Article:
A good question. I was experimenting with this at one point - I couldn't find a easy, pre-built solution. But let me point you to some of the resources I found when attempting to implement it myself: First of all there's an article from GPU Gems 3: Rendering Vector Art on the GPU (and the associated Loop-Blinn paper). The hardest part is that, while ...


21

The answer will vary in some cases, depending on what style of art you're looking for. There's a few options for what style of artist you have. Creation Classic hand drawn frame-by-frame animation: Probably the easiest for an artist to get into or at least it's the least technical. There are tutorials for this type of animation everywhere. It can be done ...


20

I don't know of any particular icons, but I think the most important thing to keep in mind is that players associate the colour blue with magic. Thus, I don't think the icon actually matters, as long as you follow the basic convention of red for health, blue for magic and green (or the less-used yellow) for a third metric (usually stamina, but can be other ...


19

The spikey intense orange objects are pushing in front of everything. In visual arts, distance is indicated by: Paler colors. Just changing your intense orange/rust color to be less saturated will help loads. Lighter colors. blending object's natural color with sky color or with a bland light color such as light gray or a pale sky blue. Related to ...


17

As some one who ventured a bit into the creation of art, I would really advise you to get in touch with one rather than just "buying" models. Art from different sources rarely work together (unless of course, they are meant to be) and high quality models alone won't make good graphics, everything needs to be put together with a sense of aesthetics to really ...


16

Assets like these can be created in any 3D package. They are imported into a game by pre-rendering the models at specified angles, using orthographic projection in the viewport. The pixel effect probably is a side-effect of rendering at a low resolution with little or no anti-aliasing. The spritesheets generated by these will be ordered in such a way that ...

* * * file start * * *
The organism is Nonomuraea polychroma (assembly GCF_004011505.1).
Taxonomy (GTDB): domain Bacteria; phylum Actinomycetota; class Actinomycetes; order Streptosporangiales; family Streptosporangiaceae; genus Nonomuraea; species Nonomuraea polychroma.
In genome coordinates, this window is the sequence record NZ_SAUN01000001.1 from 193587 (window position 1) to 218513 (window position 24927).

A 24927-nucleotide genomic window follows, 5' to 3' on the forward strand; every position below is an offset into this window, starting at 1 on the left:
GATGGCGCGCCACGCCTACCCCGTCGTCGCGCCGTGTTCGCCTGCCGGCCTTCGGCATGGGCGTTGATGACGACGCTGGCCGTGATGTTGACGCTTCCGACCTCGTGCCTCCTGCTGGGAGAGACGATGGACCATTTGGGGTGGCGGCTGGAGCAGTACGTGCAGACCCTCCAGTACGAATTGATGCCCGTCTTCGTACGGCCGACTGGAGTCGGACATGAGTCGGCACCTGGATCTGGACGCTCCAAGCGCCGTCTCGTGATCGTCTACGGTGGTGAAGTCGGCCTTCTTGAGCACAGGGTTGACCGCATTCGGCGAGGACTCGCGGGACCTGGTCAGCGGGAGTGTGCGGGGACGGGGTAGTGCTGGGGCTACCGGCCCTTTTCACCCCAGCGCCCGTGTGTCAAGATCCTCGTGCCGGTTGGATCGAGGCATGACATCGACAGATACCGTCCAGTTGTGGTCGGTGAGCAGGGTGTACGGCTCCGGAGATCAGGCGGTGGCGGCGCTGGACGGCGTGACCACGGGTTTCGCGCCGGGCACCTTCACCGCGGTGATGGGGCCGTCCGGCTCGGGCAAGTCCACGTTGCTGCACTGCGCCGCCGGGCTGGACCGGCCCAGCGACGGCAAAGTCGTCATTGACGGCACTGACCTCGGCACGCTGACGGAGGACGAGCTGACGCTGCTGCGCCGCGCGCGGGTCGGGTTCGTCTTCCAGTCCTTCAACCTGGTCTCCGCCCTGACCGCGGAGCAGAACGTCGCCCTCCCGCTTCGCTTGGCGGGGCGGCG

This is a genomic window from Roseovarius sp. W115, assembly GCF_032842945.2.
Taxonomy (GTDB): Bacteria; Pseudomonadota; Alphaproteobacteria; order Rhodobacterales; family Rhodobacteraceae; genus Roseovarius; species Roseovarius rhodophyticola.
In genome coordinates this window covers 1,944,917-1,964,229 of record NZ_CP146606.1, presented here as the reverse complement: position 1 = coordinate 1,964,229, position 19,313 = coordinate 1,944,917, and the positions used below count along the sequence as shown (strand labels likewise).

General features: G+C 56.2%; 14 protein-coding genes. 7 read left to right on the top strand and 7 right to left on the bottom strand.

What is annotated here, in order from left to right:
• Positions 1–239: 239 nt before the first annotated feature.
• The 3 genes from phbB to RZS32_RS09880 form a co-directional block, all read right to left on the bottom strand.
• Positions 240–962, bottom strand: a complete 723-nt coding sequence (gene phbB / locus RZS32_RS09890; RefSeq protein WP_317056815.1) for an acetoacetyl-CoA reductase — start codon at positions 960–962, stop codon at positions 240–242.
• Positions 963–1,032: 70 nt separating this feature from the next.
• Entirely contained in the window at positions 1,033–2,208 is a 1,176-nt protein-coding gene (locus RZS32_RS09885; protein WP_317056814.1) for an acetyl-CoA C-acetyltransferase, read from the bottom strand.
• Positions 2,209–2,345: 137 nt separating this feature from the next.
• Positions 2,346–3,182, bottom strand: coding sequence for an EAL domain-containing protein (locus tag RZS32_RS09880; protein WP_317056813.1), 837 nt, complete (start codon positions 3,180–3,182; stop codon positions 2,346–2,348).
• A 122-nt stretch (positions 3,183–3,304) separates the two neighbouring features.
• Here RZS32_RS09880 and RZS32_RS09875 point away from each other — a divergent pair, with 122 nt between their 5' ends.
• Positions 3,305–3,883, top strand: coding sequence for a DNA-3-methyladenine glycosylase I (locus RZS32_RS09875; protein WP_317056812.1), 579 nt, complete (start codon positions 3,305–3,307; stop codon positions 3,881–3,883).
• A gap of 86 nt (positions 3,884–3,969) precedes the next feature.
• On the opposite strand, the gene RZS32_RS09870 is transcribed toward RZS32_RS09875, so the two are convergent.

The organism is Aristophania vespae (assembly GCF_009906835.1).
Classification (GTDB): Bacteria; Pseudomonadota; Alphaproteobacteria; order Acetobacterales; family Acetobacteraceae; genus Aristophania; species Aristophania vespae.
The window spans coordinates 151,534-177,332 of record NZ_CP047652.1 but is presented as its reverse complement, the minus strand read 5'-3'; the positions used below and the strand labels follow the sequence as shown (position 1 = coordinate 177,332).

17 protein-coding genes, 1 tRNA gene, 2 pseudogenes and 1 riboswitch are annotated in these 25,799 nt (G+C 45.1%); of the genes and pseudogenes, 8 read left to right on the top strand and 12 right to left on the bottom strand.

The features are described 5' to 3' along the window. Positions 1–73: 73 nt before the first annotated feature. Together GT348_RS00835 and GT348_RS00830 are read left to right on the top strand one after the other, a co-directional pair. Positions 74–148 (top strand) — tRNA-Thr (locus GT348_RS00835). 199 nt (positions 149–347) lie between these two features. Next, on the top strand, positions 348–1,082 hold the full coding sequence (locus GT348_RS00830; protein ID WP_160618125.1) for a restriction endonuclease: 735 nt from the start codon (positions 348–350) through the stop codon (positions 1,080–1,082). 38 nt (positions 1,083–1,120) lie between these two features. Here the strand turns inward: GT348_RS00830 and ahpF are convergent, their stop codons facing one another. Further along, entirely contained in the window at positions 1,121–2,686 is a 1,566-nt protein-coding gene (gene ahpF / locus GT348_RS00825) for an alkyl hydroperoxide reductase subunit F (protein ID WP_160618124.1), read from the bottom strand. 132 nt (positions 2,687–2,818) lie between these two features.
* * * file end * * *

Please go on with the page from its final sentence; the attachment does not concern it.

16

Make them less sharp Implement parallax when moving the camera Add some haze Add other objects near them to give perspective on their size (like cloud caps). Add objects of known size (like trees) spreading into the distance and still in front of the mountains Add foothills around their base


15

My recommendation would be to check out Unity, as it is one of the simplest, yet deceptively powerful, engines I have run across. The engine is well documented, the community is very active and friendly, and there are a number of tutorials available to help you get up to speed. Update: Although Unity has a bit of a learning curve, I chose to recommend it ...


15

Lots and lots of practice. Most artists have been doodling and drawing since they learned how to hold a pen, you need to make up for lost time. My suggestion: start with hand drawn things and other basics. Having a grip on how a program works vs bringing out the fullest in a program for art are two different things so look up some online tutorials and the ...


15

Wow, a topic I might be able to answer some, seeing how I've been drawing my entire life (despite this there's scant evidence of it online, given that I tend to not scan my results -- I'm a very analog artist... that, and I dislike showing what I consider failures... although I suppose it would be useful for some?). Victor's answer addresses the first ...


15